Sabtu, 15 Desember 2018

Capturing the Meaning of Bharatayudha from an Anonymous Statue

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  • TEMPO.CO, Semarang - Two human statues wrapped in black and white silicone sat across from each other on a 3-meter chessboard. Their faces were anonymous. Their bodies and feet were clothed in leather similar to an outfit fit for war. The right arm was over the thigh and the left arm leaned on a metal sword 1.5 meters high. On the chessboard, the rook, knight, bishop, queen and king were still neatly in place. Yet thousands of black and white chess pawns were scattered at the front line of the battle. 

    This was one of I Made Widya Diputra’s 10 statues on display at the Semarang Gallery in an exhibition entitled the"Carnival of Scenes" from June 29 to July 13. This specific piece, named The Art of War, is a visual interpretation of the Bharatayudha war in the legendary Javanese Mahabharata story. Made, who is more commonly called Lampung, made anonymous figures as his statues so viewers could freely interpret the statues.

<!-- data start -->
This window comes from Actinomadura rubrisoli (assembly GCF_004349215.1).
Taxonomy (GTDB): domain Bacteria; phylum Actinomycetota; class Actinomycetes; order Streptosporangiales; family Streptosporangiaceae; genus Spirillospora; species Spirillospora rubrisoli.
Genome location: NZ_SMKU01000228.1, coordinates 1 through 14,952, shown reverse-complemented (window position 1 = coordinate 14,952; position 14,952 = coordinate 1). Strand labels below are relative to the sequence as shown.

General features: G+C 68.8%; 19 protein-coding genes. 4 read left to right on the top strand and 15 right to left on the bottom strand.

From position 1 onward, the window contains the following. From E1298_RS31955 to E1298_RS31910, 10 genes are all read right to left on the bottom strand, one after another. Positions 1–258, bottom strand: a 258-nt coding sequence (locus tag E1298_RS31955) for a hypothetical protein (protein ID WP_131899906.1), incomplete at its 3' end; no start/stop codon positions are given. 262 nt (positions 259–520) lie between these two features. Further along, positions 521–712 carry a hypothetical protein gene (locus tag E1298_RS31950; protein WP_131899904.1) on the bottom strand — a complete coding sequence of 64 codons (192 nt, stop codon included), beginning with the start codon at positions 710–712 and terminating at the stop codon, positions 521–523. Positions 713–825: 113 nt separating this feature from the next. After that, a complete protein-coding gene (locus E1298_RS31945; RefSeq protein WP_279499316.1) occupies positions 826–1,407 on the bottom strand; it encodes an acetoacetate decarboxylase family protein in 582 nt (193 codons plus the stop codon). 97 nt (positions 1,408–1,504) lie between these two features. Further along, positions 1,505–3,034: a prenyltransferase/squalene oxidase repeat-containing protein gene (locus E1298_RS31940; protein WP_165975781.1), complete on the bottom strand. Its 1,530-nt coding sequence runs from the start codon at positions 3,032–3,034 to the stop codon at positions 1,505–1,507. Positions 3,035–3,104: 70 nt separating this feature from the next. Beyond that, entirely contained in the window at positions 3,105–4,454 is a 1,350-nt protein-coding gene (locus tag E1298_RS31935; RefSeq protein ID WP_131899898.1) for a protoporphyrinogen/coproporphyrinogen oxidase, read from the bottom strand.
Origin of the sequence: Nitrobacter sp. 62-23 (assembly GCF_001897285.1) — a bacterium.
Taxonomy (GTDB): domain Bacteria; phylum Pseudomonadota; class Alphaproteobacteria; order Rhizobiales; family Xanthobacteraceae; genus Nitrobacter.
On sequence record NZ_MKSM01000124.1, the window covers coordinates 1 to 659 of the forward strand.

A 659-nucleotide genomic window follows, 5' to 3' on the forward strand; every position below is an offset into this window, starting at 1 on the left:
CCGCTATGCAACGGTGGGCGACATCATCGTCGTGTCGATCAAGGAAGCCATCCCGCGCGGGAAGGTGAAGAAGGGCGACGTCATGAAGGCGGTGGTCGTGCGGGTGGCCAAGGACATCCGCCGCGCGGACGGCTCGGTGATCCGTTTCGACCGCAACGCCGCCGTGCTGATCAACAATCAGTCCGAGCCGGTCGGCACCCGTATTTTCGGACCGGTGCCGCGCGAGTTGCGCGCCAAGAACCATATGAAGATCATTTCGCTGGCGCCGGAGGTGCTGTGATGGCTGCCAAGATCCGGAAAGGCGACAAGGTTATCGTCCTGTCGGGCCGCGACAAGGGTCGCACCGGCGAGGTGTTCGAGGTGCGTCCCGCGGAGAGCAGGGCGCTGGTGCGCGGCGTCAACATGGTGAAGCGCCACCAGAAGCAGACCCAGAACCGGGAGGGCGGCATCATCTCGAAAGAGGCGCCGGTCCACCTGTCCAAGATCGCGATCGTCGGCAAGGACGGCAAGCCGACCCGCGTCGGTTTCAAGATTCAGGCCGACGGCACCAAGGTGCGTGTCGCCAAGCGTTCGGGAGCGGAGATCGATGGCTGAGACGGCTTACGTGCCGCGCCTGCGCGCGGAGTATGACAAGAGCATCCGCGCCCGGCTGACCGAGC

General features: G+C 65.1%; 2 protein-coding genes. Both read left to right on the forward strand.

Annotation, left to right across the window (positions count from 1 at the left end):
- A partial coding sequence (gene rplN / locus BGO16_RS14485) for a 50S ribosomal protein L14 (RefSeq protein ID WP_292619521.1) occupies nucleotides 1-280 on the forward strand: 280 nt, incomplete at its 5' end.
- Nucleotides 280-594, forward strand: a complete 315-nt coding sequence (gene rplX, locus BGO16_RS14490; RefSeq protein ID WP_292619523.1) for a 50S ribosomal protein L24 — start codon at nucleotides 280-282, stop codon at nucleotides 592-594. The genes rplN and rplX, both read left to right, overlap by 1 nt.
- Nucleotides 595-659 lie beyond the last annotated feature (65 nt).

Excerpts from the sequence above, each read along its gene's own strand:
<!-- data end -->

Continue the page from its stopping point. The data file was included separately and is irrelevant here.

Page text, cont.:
On another side of the gallery, Lampung displayed his piece called No One Escapes The Death I Ride, which is a visualization of the death of Resi Bisma. As the real legend goes, the mighty Bisma finally died after being hit with an arrow that was possessed with the Goddess Amba, shot by Srikandi. Bisma’s body was visualized as a white statue, laying down, yet not touching the ground. His body was supported by nine arrows piercing through his body. 

    The exhibition’s curator, Bambang ‘Toko’ Witjaksono, said that even though Lampung claims his creative work of art was based on the Mahabharata kingdom legend, he has managed to open up a vast interpretation of his work. 

    "He purposely presented anonymous pieces far from figures that imitate wayang," wrote Toko. He also praised Lampung’s meticulous method in detailing each of his pieces. 

    "This meticulousness is influenced by Balinese tradition when creating offerings or making arts and crafts," he added.